Reader’s Letter: Pride and EPIC renew calls for the Protection of Mullet Bay Beach and Mullet PondPOSTED: 06/15/11 1:30 PM
An Open Letter to the President of Parliament
Dear Drs. Arrindell,
St. Maarten Pride Foundation and Environmental Protection in the Caribbean (EPIC) welcome the news that the Ruins of the Mullet Bay Resort will finally be demolished after having been an eyesore for almost 16 years. The Foundations however urge Government to ensure that the debris is disposed of or reused in a responsible manner.
While the previously mentioned plans for the demolishment of the Mullet Bay Resort Ruins are indeed refreshing, Pride and EPIC are very much concerned by indications that there are plans for building a new resort in Mullet Bay. The Mullet Bay area is one of two remaining open and green (although not entirely natural) coastal zones on St. Maarten. Mullet Bay Beach is the last open and easily accessible beach on St. Maarten and is extremely popular with residents and visitors. St. Maarten Pride Foundation volunteers counted over 120 cars parked at Mullet Bay during a survey carried out in the 2010-2011 high season. Public access and parking at Mullet Bay must therefore be guaranteed. The Foundations believe it is important that Mullet Bay’s green and open character is maintained and therefore appeal to Parliament and the Council of Ministers to zone Mullet Bay and to set stringent criteria to manage any potential development of the area.
St. Maarten Pride Foundation and EPIC are hereby also requesting Parliament and the Council of Ministers to establish Mullet Pond and its immediate coastline consisting of a Buffer-zone of 45 meters measured from the Pond’s high water mark as a protected area as provided for/ described in the Island Nature (Conservation) Ordinance.
Research carried out by St. Maarten’s environmental organizations and visiting experts has shown that Mullet Pond harbors a relatively intact marine ecosystem, particularly when compared to the rest of the Simpson Bay Lagoon which has suffered considerable degradation over the past four decades. The mangrove trees of Mullet Pond represent an estimated 65% of all mangroves remaining in the Simpson Bay Lagoon. Until the 1950s Dutch St. Maarten boasted at least 19 ponds (all documented in maps available at the Cadastre’s office); by 1995 this had been reduced to 10 ponds and today, 16 years later, less than 5 remain intact.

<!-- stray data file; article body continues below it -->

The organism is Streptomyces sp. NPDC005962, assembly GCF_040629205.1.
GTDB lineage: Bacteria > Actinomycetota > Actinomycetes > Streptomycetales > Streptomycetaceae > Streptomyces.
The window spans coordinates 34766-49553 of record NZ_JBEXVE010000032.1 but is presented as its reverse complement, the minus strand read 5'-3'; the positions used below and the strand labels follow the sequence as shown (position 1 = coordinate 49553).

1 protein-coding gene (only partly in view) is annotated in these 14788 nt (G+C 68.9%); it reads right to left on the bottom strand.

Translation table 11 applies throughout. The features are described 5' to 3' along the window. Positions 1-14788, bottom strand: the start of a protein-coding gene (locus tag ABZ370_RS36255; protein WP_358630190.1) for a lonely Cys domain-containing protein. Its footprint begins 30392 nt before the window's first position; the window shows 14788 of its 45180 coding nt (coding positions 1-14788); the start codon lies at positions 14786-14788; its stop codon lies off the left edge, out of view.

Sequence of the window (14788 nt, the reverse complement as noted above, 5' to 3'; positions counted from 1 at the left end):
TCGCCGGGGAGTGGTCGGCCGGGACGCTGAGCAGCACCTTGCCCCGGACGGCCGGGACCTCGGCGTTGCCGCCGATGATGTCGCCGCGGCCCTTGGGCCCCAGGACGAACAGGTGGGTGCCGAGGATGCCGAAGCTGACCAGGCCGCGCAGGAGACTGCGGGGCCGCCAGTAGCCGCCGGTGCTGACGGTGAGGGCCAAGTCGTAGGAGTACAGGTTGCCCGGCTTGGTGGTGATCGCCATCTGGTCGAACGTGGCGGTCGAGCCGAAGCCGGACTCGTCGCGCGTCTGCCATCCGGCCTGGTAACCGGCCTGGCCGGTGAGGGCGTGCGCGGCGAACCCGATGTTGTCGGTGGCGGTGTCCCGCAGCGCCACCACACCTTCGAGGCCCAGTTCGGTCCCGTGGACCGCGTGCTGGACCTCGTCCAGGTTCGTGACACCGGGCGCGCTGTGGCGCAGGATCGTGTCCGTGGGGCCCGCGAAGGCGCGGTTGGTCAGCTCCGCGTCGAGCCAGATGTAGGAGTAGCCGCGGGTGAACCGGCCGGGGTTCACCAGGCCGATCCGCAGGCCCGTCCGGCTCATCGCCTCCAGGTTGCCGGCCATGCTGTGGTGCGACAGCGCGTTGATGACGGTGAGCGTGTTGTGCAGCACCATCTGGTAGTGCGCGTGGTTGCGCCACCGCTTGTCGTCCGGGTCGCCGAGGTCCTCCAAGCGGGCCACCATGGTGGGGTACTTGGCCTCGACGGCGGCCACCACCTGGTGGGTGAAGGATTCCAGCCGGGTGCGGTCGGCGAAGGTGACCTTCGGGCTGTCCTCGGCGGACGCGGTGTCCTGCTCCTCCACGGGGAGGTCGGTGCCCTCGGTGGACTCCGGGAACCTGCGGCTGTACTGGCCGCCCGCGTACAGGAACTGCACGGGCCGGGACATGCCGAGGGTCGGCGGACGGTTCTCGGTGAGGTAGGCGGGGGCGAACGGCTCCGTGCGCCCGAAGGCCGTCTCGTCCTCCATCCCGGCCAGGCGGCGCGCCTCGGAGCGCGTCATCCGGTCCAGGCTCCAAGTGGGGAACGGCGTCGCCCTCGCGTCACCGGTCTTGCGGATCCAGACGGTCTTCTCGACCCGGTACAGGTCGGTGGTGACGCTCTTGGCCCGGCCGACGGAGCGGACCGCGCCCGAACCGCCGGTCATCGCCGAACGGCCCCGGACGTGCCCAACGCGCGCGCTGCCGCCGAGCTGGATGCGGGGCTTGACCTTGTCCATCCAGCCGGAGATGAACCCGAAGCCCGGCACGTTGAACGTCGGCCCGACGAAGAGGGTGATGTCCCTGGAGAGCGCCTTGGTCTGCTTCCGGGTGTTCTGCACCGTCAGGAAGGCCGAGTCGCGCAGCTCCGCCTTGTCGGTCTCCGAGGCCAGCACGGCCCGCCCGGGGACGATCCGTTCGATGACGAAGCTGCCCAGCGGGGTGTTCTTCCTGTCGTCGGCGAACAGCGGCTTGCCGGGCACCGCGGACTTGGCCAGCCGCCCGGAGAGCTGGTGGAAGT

Mullet Pond has been recommended for protection in numerous Government commissioned reports including The Ponds of Sint-Maarten, (Ecovision, 1996), the Carrying Capacity Study, the Tourism Master plan and most recently the “Inventory of marine natural values in the Eastern Part of the Simpson Bay Lagoon” as prepared by Ecovision and included in Appendix G of Link 9 through Simpson Bay Lagoon, Environmental Impact Study, which concluded that the pond is of ecological and environmental importance.
“It is highly recommended that such areas (Mullet Pond) be given “full protection” meaning that their survival is guaranteed through legal protection in combination with active management and/or restoration”. Paragraph 5.2, Inventory of marine natural values in the Eastern Part of the Simpson Bay Lagoon, Ecovision, 2010.
The Foundations remind Parliament and the Council of Ministers that Government is responsible for the Protection of St. Maarten’s Flora and Fauna and is tasked with the establishment of protected areas as indicated in the Island Nature (Conservation) Ordinance of 2003.
Public demand for such protected areas is clear. The Mullet Pond Coalition was established in 2007. Members of the Mullet Pond Coalition include Environmental Protection in the Caribbean (EPIC), Nature Foundation St. Maarten, OceanCare, and St. Maarten Pride Foundation. The coalition formed in response to development plans and submitted hundreds of signatures to government in support of the Mullet Pond Conservation Zone.
This online petition allowed signers to add comments on why Mullet Pond is important to them. Many expressed their concern at the rampant development taking place on St. Maarten, resulting in what they termed a “concrete jungle.” A tourist from the U.S. wrote “We came to St. Maarten years ago because of the over building in the Virgin Islands and Cancun… Please don’t allow that to happen to your island.” A resident of St. Maarten wrote “enough is enough, soon nothing will be left for us.”
Trusting that Parliament and the Council of Ministers will take note of and grant the Foundations’ requests to ensure the protection of St. Maarten’s natural heritage,
Rueben J. Thompson Jadira Veen